Production costs can vary widely--from as low as $500 to many thousands of dollars for a truly classy job. Consultant Cicco estimates small businesses using TV spend an average of $35,000 a year on the medium. As a rule of thumb, production costs shouldn't be more than 25% to 35% of the total TV budget. In fact, sometimes it's even possible to get your ad spot produced for free by a cable system eager to sell airtime.

But since a TV commercial is still pricier to produce than a print or radio ad, mistakes are costlier. ''You've got to make sure your creative is right on your message and your media buy is dead on target, too,'' says Eric Johnson, senior vice-president of marketing for Activision Inc., a video-game maker in Santa Monica, Calif., that uses TV advertising. ''Small companies have to analyze the market more carefully'' than big ones.

While cable is usually a better option for small advertisers, broadcast television can be viable in some parts of the country. Time on local broadcast network affiliates, which usually reach a wide metro area, can cost just a few hundred dollars in some markets for a half-minute of prime time.

In Wisconsin, for example, both Michael Dix, owner of a four-store frozen dessert chain, and Scott Chalmers, a jeweler, advertised on the evening news of their local CBS affiliate, covering 11 counties in and around Madison. Response was good enough to induce Chalmers to boost his TV spending 175%, to $54,000 a year. Dix, with a total ad budget of $35,000, was wary of TV at first, according to his advertising agent Laura Geisking, president of the Creative Company in Monroe, Wis. Now, she says, ''he's so stuck on TV I can't get him to try anything else.''

As small advertisers consider TV for the first time, cable companies, video producers, and ad agencies are reaching out with specialized services. Often, local TV stations and cable systems will rent a crew and cameras for as little as $65 per hour and studio time for about $100 to $125 an hour. Time Warner City Cable in New York set up its own production arm in 1992 and has made ads for hospitals, hotels, and restaurants. Last year, seeing the small-business market growing, the Wisconsin agency ProVideo opened Pro2 solely to work with small TV advertisers.

Creating a spot can actually be fun. Dix was nervous the first time, when a film crew, hired by Geisking from a local TV station, shot four hours of footage of two kids eating ice cream to make two family-friendly, 10-second spots. This year, Dix is the star, interviewing people in banana suits for the job of ''Top Banana'' at Michael's Frozen Custard.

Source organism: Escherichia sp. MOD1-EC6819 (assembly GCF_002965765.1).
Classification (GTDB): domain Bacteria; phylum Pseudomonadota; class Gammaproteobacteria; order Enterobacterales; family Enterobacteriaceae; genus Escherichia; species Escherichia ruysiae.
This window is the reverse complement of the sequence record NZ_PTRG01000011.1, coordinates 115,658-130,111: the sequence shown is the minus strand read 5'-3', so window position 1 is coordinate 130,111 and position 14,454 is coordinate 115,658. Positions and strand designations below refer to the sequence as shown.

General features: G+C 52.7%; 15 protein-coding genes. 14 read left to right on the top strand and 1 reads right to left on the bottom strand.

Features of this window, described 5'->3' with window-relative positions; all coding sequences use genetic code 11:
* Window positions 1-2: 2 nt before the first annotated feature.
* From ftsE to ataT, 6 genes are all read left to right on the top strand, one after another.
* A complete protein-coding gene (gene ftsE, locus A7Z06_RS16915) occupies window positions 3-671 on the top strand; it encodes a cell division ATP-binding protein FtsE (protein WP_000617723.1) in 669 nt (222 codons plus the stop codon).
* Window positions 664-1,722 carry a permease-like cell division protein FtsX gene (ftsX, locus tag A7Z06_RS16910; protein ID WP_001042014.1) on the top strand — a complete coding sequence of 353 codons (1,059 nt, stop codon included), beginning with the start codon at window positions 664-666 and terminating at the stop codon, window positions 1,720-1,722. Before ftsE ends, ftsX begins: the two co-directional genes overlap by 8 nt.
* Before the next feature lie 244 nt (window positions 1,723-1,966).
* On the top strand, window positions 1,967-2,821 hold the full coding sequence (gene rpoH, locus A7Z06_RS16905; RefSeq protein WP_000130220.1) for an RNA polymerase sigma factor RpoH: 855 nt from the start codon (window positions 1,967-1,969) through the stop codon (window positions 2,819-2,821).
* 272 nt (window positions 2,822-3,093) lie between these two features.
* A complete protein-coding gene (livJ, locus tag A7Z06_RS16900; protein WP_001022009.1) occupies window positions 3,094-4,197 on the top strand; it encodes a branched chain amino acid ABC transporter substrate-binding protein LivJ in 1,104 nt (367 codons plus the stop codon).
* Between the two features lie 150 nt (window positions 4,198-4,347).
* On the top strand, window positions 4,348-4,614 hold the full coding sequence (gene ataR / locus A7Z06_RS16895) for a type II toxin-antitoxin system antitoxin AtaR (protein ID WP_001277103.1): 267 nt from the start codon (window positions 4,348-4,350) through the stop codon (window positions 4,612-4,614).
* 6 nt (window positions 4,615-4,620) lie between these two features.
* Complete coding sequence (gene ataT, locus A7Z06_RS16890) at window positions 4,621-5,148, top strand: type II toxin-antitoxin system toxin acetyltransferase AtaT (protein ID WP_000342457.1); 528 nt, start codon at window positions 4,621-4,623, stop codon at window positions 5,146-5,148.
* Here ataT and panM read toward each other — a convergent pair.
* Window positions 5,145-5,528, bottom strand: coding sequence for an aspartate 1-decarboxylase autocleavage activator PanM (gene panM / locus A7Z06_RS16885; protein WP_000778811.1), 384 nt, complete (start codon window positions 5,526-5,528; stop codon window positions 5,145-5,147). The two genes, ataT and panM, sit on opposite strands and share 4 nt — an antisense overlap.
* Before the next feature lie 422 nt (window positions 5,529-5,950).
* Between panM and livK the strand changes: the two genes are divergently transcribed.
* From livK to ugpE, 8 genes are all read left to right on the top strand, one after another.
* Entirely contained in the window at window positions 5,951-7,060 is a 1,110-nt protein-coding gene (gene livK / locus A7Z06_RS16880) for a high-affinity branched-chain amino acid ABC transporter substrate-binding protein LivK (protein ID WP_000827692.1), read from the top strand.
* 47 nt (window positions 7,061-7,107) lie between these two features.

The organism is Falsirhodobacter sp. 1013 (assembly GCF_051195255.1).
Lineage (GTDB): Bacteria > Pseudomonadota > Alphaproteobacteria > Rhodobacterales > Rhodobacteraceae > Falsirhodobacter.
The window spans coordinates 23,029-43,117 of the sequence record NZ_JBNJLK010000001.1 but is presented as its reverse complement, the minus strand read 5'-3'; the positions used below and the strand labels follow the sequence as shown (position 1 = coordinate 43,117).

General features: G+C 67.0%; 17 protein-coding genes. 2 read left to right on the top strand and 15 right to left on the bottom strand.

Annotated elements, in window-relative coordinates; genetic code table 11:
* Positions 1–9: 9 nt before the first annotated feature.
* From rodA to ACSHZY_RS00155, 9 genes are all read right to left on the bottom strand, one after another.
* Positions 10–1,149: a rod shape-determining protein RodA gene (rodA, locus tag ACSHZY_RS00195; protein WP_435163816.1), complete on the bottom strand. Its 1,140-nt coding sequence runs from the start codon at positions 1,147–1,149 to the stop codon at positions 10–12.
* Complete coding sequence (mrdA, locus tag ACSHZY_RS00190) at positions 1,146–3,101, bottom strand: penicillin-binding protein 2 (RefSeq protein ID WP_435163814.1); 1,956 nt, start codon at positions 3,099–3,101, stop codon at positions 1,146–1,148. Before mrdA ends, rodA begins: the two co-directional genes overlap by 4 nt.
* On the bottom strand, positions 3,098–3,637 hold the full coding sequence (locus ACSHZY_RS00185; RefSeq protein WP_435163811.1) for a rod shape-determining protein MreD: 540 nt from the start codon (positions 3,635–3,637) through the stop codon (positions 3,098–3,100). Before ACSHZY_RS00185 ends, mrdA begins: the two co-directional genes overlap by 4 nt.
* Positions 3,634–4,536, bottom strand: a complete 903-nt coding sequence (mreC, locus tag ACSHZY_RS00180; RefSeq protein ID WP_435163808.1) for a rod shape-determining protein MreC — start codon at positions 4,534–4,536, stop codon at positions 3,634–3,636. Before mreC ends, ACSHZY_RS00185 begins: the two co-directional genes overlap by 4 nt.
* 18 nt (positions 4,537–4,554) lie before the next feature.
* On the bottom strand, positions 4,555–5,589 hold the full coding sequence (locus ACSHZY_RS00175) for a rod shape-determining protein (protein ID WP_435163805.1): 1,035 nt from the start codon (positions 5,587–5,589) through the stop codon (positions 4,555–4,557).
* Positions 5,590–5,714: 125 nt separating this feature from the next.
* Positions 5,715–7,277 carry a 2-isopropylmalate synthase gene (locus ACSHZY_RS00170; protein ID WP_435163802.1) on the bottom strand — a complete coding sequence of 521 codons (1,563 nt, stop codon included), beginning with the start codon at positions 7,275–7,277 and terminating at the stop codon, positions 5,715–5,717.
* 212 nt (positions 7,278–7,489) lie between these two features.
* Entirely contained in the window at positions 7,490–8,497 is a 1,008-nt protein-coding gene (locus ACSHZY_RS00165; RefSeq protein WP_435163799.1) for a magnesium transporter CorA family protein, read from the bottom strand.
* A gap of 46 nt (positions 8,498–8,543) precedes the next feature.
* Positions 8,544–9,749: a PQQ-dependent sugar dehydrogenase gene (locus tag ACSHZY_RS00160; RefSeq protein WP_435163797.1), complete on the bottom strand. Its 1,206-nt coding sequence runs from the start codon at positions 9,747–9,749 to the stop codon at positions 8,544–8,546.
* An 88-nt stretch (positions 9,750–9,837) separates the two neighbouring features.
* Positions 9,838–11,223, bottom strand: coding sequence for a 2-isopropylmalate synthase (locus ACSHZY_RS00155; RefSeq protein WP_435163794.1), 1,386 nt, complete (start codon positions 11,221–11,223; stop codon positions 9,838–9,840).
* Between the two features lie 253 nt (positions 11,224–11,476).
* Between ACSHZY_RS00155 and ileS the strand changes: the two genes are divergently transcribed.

Although shoe-retailer Robbins and others do their own media buying, they benefit from the demographic research provided by local cable operators. Robbins, for example, has learned to use MTV most extensively in zones close to Atlanta's urban center, where more of her potential customers watch the music channel.

Media buyers also have tricks to get bargains. The price of TV time fluctuates with demand. Ad agent Geisking has a deal with local stations to call at the eleventh hour if they have unsold time. That helps her clients, mostly small businesses, get slots at fire-sale prices. She also buys cheap pre-Christmas slots the day after Thanksgiving.

In the case of Frank Geluso, president of FSIWebs, a 30-person Web design and hosting company in Glen Rock, N.J., the astute use of TV advertising let him effectively draw customers to the Internet. A past advertiser on WINS and WCBS radio stations, Geluso switched to cable-TV ads last April to target the affluent counties of Westchester in New York and Bergen in New Jersey. He spends about $3,000 a month on business networks like MSNBC and CNBC. ''Radio is typically $400 a minute and 1.3 million hear it, while [cable] TV is about $50 a half-minute, and only a couple hundred thousand see it,'' Geluso says. But, he adds, the few hundred thousand are a better bet: ''With radio, the call volume was excellent, but the people who call from TV are more likely to do business with us.''

Geluso brainstormed with Multivision Communications Inc., a Franklin Lakes (N.J.) video company, to create his 30-second commercial--a film-noir nod to Humphrey Bogart replete with a mysterious, leggy ''dame'' and private eye. Cost: about $5,250. Multivision did everything from hiring the actors to editing but worked closely with Geluso over the month from concept to final cut. The end result: a stylish, clever ad that does the trick. As Bogie might say, there are plenty of reasons these days to start a beautiful friendship--with TV.

By Edith Hill Updike, with Robin D. Schatz, in New York